"On Special" is a monthly look at top store categories and the retailers that specialize in them.
How can an established gourmet retailer stay above the fray of discounters, conventional stores and supercenters muscling in on its turf?
For Kings Food Markets, one answer is to have a meat selection that's a cut above. The 25-store chain, which operates the majority of its stores in New Jersey, always tries to have at least a few items in the case that raise customers’ eyebrows, said Paul Greenblatt, who oversees the department at Kings.
Customers can drop in on any given day to find Wagyu beef, coulotte steaks and petite strip roasts. They can also find sausages from trendy Manhattan shop J&E SmallGoods, chicken pot pies from Princeton's Griggstown Quail Farm and locally raised carne asada beef.
This all makes Kings a destination for adventurous grillers. But the chain also makes sure to stock the staples, from packaged ground beef to strip steaks, in order to appeal to everyday customers.
“Everyone has ground beef and pot roast and chicken breast," Greenblatt said. "We always make sure we have those but also the interesting items or items that aren’t being merchandised in other places.”
Greenblatt and his team of butchers have a few other tricks up their sleeve to keep customers stopping by King’s meat and poultry department.
Greenblatt tries to source locally whenever possible, and then tell the suppliers’ stories through in-store signage, shelf stickers and other modes.
Grass-fed beef is also in high demand at Kings. Because “grass-fed” is a loosely regulated term, the retailer and its suppliers go out of their way to show customers they adhere to the highest ideal of the term. Thousand Hills, a Minnesotta-based supplier, promotes its grass-fed beef with taglines like “Lifetime Grazed” and “All Grass. All the Time” in order to differentiate from competitors that might finish animals on grain or keep them off pasture.
Bell & Evans is a top brand at Kings, and Greenblatt says he stocks the company’s full fresh assortment, from skinless breasts to spatchcock chicken.
Kings has also seen high demand for Wagyu beef. Over the holidays, Greenblatt brought in selections from New Zealand brand First Light and promoted it through social media, email and in-store tastings. The line “just about sold out by New Year’s” Greenblatt said. He’s now looking to bring First Light’s Wagyu products in full-time.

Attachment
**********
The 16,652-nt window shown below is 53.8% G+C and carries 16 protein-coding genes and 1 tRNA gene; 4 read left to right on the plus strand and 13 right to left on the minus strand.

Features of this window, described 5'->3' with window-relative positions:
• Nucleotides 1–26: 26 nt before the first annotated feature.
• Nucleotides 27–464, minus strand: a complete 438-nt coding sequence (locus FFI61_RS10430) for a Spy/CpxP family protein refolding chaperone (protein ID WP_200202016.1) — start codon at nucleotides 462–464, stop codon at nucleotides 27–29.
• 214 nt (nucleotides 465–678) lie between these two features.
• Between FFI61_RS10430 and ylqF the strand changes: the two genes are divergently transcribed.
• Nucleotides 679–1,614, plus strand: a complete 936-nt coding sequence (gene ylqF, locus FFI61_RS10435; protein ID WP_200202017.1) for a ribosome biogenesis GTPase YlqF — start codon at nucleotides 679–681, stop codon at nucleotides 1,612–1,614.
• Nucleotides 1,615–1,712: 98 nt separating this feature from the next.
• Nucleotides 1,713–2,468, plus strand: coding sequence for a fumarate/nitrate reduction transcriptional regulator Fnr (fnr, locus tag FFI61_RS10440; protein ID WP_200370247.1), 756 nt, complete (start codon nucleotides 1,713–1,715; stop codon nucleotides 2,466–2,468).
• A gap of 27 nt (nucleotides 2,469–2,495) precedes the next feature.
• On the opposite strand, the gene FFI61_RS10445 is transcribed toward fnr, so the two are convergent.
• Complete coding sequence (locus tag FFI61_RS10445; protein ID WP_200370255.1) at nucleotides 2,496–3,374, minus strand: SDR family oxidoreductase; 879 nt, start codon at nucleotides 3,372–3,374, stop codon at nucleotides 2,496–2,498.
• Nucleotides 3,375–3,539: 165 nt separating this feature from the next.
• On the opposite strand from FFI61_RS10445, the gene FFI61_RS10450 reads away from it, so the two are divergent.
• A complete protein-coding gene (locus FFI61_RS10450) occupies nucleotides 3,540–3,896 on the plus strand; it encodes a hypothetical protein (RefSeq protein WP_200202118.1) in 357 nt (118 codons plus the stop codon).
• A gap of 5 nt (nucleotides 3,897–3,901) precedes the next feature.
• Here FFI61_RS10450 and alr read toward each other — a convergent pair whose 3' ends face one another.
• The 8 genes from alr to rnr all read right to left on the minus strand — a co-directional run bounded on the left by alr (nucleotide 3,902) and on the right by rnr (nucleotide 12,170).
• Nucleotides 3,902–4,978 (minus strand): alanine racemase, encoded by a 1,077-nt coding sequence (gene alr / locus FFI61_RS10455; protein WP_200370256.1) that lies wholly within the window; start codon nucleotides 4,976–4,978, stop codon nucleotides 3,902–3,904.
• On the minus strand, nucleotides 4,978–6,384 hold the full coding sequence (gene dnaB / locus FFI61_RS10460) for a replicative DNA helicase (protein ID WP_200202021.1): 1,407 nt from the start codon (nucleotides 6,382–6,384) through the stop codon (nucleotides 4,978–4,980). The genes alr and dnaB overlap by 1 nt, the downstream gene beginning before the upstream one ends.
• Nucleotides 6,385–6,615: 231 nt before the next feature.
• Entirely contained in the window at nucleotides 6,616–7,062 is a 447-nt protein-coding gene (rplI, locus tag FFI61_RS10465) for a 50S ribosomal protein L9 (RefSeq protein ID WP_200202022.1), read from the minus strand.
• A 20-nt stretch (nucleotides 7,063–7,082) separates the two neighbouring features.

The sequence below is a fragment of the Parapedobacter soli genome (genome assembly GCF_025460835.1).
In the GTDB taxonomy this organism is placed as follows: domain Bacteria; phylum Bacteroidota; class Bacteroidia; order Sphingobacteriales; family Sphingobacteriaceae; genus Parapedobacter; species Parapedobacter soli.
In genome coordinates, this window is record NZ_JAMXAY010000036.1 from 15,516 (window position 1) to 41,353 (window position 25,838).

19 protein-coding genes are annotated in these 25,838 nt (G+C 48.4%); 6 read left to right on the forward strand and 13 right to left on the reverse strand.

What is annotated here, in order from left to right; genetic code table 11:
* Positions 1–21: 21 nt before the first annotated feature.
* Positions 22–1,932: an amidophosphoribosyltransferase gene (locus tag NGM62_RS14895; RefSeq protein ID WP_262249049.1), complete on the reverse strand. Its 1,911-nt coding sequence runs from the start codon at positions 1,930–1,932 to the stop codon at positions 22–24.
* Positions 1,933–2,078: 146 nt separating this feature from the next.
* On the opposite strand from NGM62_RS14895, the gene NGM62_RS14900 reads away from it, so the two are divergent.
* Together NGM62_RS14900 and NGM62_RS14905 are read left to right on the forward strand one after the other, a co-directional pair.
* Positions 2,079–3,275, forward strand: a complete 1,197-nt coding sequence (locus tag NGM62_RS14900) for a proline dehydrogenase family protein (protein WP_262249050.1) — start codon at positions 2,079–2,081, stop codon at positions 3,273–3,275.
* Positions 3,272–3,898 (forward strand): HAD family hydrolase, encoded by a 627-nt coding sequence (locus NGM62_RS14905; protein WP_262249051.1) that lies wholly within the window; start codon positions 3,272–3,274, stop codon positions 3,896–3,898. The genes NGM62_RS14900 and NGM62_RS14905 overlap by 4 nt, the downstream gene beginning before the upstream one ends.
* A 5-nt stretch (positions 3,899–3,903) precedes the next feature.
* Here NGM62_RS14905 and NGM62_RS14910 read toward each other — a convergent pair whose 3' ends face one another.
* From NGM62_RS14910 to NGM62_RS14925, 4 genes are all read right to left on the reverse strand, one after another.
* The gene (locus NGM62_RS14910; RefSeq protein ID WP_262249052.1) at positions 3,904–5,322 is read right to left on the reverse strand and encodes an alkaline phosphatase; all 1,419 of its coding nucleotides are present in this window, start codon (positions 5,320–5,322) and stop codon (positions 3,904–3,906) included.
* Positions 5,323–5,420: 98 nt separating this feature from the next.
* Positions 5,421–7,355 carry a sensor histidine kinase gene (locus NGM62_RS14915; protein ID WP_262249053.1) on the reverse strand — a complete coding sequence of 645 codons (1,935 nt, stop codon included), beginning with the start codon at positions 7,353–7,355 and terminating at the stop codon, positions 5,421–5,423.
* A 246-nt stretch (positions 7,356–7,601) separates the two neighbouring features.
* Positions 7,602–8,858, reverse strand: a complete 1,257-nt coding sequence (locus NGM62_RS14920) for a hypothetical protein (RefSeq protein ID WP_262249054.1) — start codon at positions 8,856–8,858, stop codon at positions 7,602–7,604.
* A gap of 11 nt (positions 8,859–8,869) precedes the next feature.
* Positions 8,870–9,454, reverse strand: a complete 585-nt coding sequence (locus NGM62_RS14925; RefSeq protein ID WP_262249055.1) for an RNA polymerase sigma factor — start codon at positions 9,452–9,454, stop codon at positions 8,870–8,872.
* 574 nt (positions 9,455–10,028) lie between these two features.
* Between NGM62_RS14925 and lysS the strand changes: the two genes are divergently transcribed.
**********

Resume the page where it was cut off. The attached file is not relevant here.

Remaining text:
Kings has long offered tastings and demos in its meat departments. But over the past year, Greenblatt said he’s taken “a much more strategic and structured” approach to running the in-store events. When First Light’s Wagyu line came to stores, Kings ran tastings at 16 locations throughout the holiday season. It hyped the events in stores and via email, Greenblatt said.
Hosting these events draws curious customers and fills the department with delicious aromas, Greenblatt noted. It also introduces people to the unique selections Kings likes to stock. Only by tasting the Wagyu beef could customers discover its “sweet, nutty, earthy flavor,” he said.
Service even without full-service
Kings operates just two full-service meat departments. The rest are self-service. But Greenblatt still emphasizes customer engagement with his butchers, meat wrappers and floor stocking staff.
“They’re not pushy, but they’re always looking for those customers that look like they need help,” he said.
To keep workers in the know, Greenblatt types up dossiers on every new product and sends them around. He also makes sure meat managers get free samples of the steaks, chicken and other items they’re selling so they can talk about the cooking and eating experience.
Chef knows best
Greenblatt graduated from the Culinary Institute of America and spent several years working in restaurants before transitioning to the better working hours of a grocery job. He said he still uses his culinary training when selecting products and crafting merchandising around recipes and side items.
He also maintains contacts in the restaurant business that keep him up on the latest flavor trends.
“A lamb shank is just a lamb shank, but there are ways you can merchandise it to make it even more appealing based on what you know a restaurant is doing,” Greenblatt said.
Workers that are a cut above
Retailers across the country are struggling to find and retain butchers and other meat professionals. Greenblatt said Kings has been able to keep its experienced employees from moving over to competitors. The key, he said, is a strong and clearly defined culture that recognizes workers’ achievements and ideas.
“If meat managers have a great idea, I want to make it an action item and the first thing I’ll do is give them credit for it,” Greenblatt said. “That really goes a long way.”
“Everybody’s customers are everybody’s customers”
Lidl and Aldi are both expanding in the Garden State, making it one of the toughtest grocery battlegrounds in the U.S. Greenblatt estimated every King’s store has between 10 and 15 direct competitors in its market. He also noted online competitors like Crowd Cow and Butcherbox that are competing for the same higher-end meat consumer.
“Just about everybody is a crossover shopper because everyone’s execution and merchandising has increased dramatically,” Greenblatt said. “I think that everybody’s customers are everybody’s customers.